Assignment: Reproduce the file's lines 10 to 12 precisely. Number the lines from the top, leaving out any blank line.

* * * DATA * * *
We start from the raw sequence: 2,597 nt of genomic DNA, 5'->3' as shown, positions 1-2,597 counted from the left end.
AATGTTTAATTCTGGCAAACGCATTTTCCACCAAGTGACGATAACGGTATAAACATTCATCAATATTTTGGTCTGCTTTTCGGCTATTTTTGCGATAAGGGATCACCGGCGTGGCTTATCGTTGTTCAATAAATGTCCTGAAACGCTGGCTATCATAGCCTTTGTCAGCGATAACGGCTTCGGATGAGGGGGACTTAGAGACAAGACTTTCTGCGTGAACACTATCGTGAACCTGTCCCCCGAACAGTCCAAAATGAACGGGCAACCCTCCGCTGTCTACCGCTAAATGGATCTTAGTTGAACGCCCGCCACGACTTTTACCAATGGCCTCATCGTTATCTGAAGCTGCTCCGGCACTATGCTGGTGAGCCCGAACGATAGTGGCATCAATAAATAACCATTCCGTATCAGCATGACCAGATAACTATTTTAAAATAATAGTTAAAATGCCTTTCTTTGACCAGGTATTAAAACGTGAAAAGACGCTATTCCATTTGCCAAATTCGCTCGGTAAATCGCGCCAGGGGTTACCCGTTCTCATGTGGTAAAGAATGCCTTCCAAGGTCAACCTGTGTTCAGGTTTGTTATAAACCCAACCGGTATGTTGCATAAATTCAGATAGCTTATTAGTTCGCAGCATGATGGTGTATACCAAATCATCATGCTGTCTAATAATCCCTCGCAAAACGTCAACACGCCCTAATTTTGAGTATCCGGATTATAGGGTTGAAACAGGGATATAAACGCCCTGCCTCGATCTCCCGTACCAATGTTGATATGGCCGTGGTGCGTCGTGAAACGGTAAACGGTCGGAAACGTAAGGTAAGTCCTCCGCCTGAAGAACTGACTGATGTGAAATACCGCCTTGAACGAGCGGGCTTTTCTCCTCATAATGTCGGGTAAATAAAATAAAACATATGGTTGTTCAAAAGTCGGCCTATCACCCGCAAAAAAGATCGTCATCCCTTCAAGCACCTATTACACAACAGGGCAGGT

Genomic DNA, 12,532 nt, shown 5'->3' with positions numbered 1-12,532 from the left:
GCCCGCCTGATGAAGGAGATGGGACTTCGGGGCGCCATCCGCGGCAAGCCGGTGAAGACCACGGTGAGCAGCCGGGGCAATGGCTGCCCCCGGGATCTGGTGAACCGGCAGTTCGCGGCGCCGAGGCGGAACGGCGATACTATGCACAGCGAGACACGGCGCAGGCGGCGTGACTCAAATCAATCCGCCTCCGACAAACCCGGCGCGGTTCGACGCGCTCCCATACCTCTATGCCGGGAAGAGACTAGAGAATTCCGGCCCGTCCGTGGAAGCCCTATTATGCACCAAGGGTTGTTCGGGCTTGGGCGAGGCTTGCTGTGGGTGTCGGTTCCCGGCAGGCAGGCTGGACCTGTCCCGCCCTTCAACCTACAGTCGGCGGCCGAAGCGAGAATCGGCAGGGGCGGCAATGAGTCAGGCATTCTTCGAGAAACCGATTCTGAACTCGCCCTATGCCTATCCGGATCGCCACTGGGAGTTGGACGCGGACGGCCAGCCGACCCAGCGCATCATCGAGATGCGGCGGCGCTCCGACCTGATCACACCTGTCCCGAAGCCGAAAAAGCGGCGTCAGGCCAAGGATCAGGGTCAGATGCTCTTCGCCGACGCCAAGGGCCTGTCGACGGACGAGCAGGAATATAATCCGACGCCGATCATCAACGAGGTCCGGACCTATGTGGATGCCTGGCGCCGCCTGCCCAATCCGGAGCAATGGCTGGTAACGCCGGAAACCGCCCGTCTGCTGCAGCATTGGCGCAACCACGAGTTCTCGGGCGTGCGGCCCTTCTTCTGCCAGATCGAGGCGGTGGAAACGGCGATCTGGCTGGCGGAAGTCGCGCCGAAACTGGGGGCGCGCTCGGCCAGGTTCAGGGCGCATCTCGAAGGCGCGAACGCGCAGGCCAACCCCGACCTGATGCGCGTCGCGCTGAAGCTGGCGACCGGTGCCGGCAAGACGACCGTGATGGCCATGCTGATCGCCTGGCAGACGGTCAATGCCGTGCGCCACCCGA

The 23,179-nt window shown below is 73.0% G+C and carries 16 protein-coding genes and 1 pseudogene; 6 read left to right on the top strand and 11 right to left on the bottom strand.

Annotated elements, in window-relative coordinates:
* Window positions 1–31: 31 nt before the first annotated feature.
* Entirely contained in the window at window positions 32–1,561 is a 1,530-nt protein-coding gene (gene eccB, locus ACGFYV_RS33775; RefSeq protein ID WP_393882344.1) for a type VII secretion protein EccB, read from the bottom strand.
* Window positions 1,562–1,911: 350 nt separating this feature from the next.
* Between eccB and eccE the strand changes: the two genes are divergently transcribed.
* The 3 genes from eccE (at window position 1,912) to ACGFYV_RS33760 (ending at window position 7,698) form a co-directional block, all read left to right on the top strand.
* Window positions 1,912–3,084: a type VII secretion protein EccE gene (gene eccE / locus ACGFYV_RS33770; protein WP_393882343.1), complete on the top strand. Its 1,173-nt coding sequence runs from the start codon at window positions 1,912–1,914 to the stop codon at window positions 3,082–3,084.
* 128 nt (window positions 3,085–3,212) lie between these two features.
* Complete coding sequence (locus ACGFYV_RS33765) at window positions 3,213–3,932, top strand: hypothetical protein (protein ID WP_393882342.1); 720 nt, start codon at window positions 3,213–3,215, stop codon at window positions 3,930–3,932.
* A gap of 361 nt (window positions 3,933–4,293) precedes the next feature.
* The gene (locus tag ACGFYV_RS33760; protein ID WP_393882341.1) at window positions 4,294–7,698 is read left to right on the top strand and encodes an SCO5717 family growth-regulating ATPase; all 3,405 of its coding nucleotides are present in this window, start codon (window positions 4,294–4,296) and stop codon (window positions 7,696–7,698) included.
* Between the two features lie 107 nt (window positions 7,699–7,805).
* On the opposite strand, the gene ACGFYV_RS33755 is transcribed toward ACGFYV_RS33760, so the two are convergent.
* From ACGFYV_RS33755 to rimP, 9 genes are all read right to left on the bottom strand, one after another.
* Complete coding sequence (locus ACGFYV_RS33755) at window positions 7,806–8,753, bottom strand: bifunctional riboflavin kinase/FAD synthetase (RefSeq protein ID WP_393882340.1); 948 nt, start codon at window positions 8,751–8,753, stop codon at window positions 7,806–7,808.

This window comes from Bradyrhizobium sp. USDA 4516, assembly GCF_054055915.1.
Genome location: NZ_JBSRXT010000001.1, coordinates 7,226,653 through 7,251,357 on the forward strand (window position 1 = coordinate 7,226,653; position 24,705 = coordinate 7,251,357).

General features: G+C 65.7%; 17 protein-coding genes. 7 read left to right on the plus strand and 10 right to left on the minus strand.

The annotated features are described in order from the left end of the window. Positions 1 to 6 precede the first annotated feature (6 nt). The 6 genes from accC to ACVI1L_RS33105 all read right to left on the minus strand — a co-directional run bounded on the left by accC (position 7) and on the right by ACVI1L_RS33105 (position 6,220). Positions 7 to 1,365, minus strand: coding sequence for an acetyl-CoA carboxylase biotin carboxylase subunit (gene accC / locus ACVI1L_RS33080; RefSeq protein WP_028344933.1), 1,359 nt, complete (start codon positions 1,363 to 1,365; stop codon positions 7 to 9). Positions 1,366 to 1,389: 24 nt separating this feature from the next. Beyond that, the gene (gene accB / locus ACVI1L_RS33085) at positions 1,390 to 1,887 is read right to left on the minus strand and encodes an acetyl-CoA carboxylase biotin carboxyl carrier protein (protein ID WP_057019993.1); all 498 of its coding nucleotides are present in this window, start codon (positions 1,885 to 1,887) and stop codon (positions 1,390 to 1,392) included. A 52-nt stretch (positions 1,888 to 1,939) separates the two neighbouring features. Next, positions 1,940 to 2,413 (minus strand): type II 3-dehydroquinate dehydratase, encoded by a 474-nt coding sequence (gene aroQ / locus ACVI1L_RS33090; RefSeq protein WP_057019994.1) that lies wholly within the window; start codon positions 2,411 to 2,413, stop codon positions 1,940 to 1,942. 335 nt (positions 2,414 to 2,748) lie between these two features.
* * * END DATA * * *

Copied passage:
* Between eccB and eccE the strand changes: the two genes are divergently transcribed.
* The 3 genes from eccE (at window position 1,912) to ACGFYV_RS33760 (ending at window position 7,698) form a co-directional block, all read left to right on the top strand.
* Window positions 1,912–3,084: a type VII secretion protein EccE gene (gene eccE / locus ACGFYV_RS33770; protein WP_393882343.1), complete on the top strand. Its 1,173-nt coding sequence runs from the start codon at window positions 1,912–1,914 to the stop codon at window positions 3,082–3,084.